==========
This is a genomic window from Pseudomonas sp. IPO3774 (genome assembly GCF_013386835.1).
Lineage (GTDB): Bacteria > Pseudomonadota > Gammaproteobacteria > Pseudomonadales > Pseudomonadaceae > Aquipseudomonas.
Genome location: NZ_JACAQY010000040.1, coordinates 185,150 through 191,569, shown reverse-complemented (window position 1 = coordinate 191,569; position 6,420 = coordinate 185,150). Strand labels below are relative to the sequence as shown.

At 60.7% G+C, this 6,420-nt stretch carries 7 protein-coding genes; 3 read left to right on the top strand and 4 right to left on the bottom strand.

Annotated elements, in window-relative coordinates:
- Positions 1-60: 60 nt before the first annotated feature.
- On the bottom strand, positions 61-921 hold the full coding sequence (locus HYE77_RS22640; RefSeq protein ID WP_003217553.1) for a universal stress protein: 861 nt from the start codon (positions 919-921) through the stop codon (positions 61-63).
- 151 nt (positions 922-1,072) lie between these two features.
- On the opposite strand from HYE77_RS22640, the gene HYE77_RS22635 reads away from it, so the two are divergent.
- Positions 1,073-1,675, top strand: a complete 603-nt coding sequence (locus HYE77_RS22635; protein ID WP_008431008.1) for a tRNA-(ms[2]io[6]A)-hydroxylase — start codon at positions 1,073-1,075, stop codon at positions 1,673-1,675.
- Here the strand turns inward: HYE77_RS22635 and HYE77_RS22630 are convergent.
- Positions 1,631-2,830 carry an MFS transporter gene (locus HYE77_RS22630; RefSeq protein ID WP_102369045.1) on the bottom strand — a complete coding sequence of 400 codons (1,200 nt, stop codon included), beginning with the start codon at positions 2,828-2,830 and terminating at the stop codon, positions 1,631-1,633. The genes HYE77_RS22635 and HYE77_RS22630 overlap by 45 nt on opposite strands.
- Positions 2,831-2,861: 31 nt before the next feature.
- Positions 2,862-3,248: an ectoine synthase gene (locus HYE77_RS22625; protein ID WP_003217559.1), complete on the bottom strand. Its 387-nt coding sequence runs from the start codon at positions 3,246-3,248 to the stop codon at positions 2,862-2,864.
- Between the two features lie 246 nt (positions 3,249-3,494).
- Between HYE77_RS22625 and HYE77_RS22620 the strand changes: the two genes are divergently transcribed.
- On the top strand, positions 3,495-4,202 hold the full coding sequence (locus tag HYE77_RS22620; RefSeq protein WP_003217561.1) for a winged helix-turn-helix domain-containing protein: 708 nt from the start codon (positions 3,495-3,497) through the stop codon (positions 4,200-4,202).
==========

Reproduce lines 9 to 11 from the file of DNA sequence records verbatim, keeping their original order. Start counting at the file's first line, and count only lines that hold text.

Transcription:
- On the opposite strand from HYE77_RS22640, the gene HYE77_RS22635 reads away from it, so the two are divergent.
- Positions 1,073-1,675, top strand: a complete 603-nt coding sequence (locus HYE77_RS22635; protein ID WP_008431008.1) for a tRNA-(ms[2]io[6]A)-hydroxylase — start codon at positions 1,073-1,075, stop codon at positions 1,673-1,675.
- Here the strand turns inward: HYE77_RS22635 and HYE77_RS22630 are convergent.